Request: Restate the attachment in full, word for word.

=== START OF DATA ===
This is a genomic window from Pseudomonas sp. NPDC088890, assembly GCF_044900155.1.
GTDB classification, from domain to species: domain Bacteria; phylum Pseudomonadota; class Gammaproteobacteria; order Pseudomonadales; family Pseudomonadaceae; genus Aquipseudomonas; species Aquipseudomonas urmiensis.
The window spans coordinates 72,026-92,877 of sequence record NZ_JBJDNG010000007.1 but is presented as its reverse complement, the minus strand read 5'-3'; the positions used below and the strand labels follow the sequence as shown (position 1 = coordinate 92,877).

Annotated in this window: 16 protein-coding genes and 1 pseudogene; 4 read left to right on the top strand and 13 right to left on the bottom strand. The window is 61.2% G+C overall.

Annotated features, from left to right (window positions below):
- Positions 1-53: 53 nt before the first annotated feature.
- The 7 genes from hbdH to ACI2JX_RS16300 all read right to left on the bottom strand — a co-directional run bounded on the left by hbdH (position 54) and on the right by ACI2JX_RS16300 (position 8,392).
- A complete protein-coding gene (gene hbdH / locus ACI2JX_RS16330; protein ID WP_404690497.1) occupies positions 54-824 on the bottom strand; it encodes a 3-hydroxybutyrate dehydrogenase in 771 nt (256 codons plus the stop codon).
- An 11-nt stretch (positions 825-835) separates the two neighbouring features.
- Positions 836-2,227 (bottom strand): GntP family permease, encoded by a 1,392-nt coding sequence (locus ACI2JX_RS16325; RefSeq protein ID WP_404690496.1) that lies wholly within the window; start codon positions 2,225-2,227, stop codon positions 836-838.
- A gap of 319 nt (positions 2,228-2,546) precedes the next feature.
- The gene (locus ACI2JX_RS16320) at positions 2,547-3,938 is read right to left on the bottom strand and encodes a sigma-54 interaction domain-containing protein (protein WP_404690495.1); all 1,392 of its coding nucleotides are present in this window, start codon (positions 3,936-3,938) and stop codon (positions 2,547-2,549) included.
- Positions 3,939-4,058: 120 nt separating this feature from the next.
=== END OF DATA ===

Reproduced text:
This is a genomic window from Pseudomonas sp. NPDC088890, assembly GCF_044900155.1.
GTDB classification, from domain to species: domain Bacteria; phylum Pseudomonadota; class Gammaproteobacteria; order Pseudomonadales; family Pseudomonadaceae; genus Aquipseudomonas; species Aquipseudomonas urmiensis.
The window spans coordinates 72,026-92,877 of sequence record NZ_JBJDNG010000007.1 but is presented as its reverse complement, the minus strand read 5'-3'; the positions used below and the strand labels follow the sequence as shown (position 1 = coordinate 92,877).

Annotated in this window: 16 protein-coding genes and 1 pseudogene; 4 read left to right on the top strand and 13 right to left on the bottom strand. The window is 61.2% G+C overall.

Annotated features, from left to right (window positions below):
- Positions 1-53: 53 nt before the first annotated feature.
- The 7 genes from hbdH to ACI2JX_RS16300 all read right to left on the bottom strand — a co-directional run bounded on the left by hbdH (position 54) and on the right by ACI2JX_RS16300 (position 8,392).
- A complete protein-coding gene (gene hbdH / locus ACI2JX_RS16330; protein ID WP_404690497.1) occupies positions 54-824 on the bottom strand; it encodes a 3-hydroxybutyrate dehydrogenase in 771 nt (256 codons plus the stop codon).
- An 11-nt stretch (positions 825-835) separates the two neighbouring features.
- Positions 836-2,227 (bottom strand): GntP family permease, encoded by a 1,392-nt coding sequence (locus ACI2JX_RS16325; RefSeq protein ID WP_404690496.1) that lies wholly within the window; start codon positions 2,225-2,227, stop codon positions 836-838.
- A gap of 319 nt (positions 2,228-2,546) precedes the next feature.
- The gene (locus ACI2JX_RS16320) at positions 2,547-3,938 is read right to left on the bottom strand and encodes a sigma-54 interaction domain-containing protein (protein WP_404690495.1); all 1,392 of its coding nucleotides are present in this window, start codon (positions 3,936-3,938) and stop codon (positions 2,547-2,549) included.
- Positions 3,939-4,058: 120 nt separating this feature from the next.